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WebAssembly trough the eyes of a front-end developer πŸ‘€

What is WebAssembly?

Your favourite language compiled to a bytecode that is interpret by a virtual machine running in a browser. @guyroyse

WebAssembly is a standard developed by W3C WebAssembly Working, to produce a bytecode for the Web. One of its main goals is to enable high performance applications and processing on the Web. All modern browsers support it today.

In a Wasm module the information is encoded in dense binary format. This means you will have smaller binary sizes, faster loading times, faster decoding and smaller memory footprint compared to any high-level, interpreted programming language like JavaScript.
In itself WebAssembly is a low-level virtual machine inside your browser that runs the bytecode that is stored in .wasm files.

Here is what Thomas TrΓ€nkler says about the WebAssembly:

WebAssembly is about making web apps run fast and secure without breaking the web and overcoming long standing language and operating system barriers that fragmented the developer community and limited what we can do cross platform for decades.

Learn more:
I highly recommend watching An Introduction to WebAssembly by Guy Royse and Real World WebAssembly (Chrome Dev Summit 2017) to understand the basic structure and fundamentals of WebAssembly.

Through the eyes of a front-end developer πŸ‘€

When I first heard about WebAssembly I thought it was a new JavaScript framework as they tend to spawn frequently every other Monday. So to help myself understand what WebAssembly is I asked some questions!

Is WebAssembly a replacement for JavaScript?

No, WebAssembly is not a replacement for JavaScript. They are separate projects and WebAssembly in itself is a JavaScript object that acts as the namespace for all Wasm-related functionality. I red the MDN Web Docs - WebAssembly and found out why WebAssembly is not a constructor itself but just a namespace constructor for loading WebAssembly code! πŸš€

WebAssembly should generally be used for computationally intensive tasks, such as math, image manipulation, physics and audio. JavaScript should still be used for more common things on the web such as Dom Manipulation, APIs and UIs.

Vaibhav Shah wrote an excellent post about will WebAssembly replace JavaScript. He points out that WebAssembly Complements JavaScript and I really like that!

No, WebAssembly is a completely different project and it is not going to take over the JavaScript world.

What can I do with it?

WebAssembly has not been a life changer for me as a front-end developer – at least not yet. Currently I develop on top of a popular eCommerce system. Maybe one day I could use Wasm as a versatile high performance processing tool for example image processing.

List of awesome projects built with WebAssembly that are worth checking out:

Aaron Turner is also hosting a site called Made with WebAssembly. It might be wort checking out for some additional hype. Thomas TrΓ€nkler created an WebAssembly showcase last summer, but it lacks updates.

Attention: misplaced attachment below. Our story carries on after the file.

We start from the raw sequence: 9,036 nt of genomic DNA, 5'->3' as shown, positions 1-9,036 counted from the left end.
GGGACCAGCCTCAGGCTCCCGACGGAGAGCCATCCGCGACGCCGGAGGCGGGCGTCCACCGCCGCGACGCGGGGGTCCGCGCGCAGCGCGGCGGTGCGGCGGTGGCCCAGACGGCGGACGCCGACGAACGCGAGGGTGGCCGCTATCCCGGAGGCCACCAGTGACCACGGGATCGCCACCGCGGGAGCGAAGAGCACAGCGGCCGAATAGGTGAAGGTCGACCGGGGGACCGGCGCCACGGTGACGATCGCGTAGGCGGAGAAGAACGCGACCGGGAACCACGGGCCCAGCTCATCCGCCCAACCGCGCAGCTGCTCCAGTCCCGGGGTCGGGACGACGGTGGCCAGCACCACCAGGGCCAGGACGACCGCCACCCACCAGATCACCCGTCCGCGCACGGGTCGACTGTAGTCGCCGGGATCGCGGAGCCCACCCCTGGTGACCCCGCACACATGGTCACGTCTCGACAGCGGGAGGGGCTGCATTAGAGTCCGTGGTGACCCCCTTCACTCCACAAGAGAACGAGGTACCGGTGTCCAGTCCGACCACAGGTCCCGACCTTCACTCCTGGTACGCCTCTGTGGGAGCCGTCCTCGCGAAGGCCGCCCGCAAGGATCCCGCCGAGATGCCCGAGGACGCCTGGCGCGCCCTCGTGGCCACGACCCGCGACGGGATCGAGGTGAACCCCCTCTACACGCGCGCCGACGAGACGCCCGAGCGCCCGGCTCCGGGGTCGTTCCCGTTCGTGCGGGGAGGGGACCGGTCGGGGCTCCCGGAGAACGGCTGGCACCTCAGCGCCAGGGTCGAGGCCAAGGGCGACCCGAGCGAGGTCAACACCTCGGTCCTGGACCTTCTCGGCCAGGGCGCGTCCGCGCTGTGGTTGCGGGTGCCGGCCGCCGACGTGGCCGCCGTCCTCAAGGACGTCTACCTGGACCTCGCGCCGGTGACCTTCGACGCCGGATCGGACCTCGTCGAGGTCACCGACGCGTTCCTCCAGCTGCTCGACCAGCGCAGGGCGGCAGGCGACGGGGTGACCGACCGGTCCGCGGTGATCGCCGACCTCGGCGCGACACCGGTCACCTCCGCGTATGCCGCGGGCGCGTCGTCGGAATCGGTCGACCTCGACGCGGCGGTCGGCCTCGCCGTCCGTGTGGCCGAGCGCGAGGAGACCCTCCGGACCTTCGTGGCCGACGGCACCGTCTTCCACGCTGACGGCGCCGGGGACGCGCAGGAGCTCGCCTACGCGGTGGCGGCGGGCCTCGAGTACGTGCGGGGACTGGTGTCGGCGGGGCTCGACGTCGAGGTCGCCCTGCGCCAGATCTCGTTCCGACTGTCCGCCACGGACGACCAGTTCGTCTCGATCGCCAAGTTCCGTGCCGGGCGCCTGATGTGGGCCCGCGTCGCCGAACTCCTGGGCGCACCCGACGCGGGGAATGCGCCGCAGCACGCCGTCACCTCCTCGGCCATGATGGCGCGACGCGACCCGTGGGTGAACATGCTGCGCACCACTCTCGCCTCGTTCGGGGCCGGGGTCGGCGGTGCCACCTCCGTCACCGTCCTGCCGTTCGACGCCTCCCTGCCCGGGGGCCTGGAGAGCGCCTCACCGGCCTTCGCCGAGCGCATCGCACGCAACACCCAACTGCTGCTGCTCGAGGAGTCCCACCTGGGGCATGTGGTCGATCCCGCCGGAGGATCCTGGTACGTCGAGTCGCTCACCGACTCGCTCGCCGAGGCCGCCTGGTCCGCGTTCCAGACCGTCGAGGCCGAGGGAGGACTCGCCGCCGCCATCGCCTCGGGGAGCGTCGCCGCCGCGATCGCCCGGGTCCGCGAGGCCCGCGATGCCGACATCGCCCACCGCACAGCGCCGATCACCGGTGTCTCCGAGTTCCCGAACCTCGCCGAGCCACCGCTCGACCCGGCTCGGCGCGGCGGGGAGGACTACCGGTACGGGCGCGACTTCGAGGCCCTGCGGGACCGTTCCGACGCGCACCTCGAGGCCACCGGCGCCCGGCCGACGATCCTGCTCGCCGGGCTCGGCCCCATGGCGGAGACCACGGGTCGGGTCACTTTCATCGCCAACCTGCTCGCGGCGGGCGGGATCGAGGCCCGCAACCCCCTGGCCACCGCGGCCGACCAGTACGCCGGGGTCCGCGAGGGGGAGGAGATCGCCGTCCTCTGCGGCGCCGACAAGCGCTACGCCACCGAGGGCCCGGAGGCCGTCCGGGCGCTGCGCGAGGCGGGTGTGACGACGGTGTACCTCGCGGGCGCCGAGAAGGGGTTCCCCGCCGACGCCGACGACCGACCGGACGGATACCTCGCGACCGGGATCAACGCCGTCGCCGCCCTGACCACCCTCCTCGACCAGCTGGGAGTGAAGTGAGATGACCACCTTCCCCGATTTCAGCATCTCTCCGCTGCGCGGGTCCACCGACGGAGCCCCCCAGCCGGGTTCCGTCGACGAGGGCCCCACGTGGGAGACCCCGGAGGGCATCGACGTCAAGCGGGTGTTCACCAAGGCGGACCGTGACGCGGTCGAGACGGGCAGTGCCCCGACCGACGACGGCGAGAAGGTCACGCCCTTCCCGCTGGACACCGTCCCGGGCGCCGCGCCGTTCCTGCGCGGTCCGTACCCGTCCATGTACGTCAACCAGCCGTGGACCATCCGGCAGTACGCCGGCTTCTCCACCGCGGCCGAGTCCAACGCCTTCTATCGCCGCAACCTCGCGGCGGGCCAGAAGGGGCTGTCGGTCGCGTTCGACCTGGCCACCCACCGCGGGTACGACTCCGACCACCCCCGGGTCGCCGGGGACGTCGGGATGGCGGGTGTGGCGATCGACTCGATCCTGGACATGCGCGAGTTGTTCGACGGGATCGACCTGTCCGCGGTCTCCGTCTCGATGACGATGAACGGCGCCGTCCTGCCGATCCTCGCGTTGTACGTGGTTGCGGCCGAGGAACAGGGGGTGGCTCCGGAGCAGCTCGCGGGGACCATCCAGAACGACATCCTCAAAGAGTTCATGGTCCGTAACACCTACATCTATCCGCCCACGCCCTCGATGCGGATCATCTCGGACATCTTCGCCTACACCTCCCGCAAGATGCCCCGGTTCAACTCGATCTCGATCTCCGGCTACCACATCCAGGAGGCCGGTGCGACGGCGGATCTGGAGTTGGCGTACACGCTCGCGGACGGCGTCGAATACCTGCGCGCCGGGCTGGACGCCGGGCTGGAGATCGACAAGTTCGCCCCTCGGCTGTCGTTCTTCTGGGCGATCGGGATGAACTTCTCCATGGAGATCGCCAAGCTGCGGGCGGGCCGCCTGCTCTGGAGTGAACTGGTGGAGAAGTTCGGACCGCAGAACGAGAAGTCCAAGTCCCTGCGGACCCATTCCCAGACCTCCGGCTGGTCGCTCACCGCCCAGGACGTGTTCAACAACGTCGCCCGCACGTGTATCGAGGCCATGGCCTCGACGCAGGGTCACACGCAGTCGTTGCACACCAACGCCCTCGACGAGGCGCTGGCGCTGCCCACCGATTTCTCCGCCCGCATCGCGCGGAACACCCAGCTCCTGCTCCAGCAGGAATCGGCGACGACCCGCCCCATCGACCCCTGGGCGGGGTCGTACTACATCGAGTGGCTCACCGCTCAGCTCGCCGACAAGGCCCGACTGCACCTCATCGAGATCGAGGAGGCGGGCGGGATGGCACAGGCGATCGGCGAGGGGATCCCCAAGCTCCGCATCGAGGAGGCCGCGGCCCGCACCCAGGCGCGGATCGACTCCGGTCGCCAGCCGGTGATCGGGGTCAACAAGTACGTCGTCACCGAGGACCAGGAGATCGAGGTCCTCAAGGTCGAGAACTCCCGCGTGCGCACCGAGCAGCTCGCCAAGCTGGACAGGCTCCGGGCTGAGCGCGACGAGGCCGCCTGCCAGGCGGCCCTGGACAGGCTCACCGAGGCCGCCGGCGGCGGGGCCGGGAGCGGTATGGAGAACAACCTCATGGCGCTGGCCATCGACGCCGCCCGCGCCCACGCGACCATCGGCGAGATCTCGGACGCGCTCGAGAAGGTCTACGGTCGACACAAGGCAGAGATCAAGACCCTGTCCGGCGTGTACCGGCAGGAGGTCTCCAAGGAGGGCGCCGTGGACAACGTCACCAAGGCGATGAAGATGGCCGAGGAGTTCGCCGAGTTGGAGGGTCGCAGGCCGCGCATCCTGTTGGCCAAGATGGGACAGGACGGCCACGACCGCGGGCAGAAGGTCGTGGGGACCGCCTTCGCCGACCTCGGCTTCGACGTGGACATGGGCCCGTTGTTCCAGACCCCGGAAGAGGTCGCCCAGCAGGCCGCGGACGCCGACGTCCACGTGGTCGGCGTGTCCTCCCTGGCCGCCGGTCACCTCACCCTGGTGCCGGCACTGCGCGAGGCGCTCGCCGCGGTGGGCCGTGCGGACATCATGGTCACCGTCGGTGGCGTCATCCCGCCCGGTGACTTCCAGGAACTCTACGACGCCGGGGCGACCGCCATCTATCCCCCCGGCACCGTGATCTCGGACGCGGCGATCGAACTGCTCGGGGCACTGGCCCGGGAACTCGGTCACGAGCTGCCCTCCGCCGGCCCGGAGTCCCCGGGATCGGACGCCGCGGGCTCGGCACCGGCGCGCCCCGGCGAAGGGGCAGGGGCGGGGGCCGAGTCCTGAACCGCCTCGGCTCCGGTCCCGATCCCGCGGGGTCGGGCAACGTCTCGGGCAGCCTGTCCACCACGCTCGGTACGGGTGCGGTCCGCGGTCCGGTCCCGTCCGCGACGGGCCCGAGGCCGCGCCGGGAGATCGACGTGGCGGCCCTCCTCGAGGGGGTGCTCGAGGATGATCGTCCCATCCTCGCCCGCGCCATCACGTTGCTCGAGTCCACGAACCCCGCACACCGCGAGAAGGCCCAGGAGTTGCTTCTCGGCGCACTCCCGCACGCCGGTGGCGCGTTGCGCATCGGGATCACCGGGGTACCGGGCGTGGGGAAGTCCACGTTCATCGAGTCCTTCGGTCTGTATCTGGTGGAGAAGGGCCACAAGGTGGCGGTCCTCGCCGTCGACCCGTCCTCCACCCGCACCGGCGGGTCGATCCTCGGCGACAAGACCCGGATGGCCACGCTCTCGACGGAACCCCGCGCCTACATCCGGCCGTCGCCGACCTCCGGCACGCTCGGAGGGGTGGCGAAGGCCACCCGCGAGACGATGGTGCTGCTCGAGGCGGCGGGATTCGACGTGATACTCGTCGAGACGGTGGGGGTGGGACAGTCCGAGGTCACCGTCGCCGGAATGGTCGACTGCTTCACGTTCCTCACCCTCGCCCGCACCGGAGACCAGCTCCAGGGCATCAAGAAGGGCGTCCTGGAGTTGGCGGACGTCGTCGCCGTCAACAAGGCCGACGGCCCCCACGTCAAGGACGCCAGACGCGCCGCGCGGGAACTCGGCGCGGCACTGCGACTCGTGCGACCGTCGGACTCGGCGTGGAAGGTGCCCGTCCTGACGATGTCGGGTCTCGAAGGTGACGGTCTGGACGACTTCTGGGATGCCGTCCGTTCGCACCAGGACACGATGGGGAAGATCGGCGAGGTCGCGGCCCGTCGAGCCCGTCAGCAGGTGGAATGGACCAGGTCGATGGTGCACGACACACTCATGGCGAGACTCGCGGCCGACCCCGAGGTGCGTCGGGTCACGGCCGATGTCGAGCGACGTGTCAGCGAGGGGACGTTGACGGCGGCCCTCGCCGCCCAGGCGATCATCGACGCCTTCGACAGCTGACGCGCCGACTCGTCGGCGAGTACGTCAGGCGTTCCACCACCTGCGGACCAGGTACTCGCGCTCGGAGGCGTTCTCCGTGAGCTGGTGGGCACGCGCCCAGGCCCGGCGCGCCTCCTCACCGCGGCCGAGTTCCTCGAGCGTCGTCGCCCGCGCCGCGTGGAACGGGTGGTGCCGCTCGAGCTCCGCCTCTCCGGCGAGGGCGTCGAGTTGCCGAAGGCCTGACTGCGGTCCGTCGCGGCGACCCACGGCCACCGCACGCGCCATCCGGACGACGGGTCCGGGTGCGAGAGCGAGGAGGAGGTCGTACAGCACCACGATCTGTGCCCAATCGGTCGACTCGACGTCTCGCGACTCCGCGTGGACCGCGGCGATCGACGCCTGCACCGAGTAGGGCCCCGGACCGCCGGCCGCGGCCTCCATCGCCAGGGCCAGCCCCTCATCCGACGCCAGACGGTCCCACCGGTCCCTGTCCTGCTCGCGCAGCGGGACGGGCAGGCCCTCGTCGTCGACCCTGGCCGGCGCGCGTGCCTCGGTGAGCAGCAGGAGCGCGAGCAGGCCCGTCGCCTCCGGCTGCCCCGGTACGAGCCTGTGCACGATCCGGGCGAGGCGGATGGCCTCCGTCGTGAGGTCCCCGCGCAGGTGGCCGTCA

Some of you might also want to check out games made with WebAssembly

For general use cases read the official unordered and incomplete list of applications and domains that would benefit from WebAssembly.
If you really want to dive in to the future you should read the article about post-MVP future and learn why folks in Mozilla Hacks say that "People have a misconception about WebAssembly"

You can do many things with WebAssembly already. Check out this official use-case list

Should I start learning WebAssembly?

By learning WebAssembly I mean porting low-level code like Go, C# and Rust to the Web. I came to a conclusion that no, at least not yet. I really like the idea of it all but since it wont help me on my day-to-day work as a developer I'd rather skip it for now. Maybe I will change my mind if WebAssembly skyrockets!

Maybe WebAssembly will change the way GO/Pyhon/Rust/C# developers work. What do you think?

Where can I learn more about WebAssembly?

I loved reading the official documentation! Maybe you will too? Sometimes videos help. Especially when people (way smarter than me) talk about things I don't yet understand.
But anyways, here are a couple of tutorials worth checking out if you want to learn more about the Wasm!

Studies worth checking out

In a joint paper (pdf) few authors at Google, Mozilla, Microsoft and Apple came to a conclusion that overall WebAssembly is very competitive with native code like C. With raw calculating power like proved the possibilities are pretty much endless.
In another more practical study from Google they rotated a 4094px by 4096px image (16 megapixels) pixel by pixel with WebAssembly in 2 seconds compared to the 8 seconds in plain JavaScript. They came to a conclusion that if you want fast, predictable performance across browsers for raw performance code like this, WebAssembly can really help you.

Other Dev's posts about WebAssembly worth checking out

Anything else?

Be sure to comment what you think about the WebAssembly!

Top comments (1)

simanto_rahman profile image
Simanto Rahman

Great article. It's a great flow to help frontend developer consider the things consider and a good overview.

I don't think people will write code for WebAssembly on a day to day basis. I do see WebAssembly being used for writing frameworks such as ReactJS under the hood, for web libraries with API to access through JavaScript.

I'm currently working in a 3D visualization tool that can be controlled from JavaScript to display 3D models with legends, annotations etc. I do think for charting webapps, statistical analysis and things like that can benefit from a little wasm specially those projects that use to run on web workers like PDFjs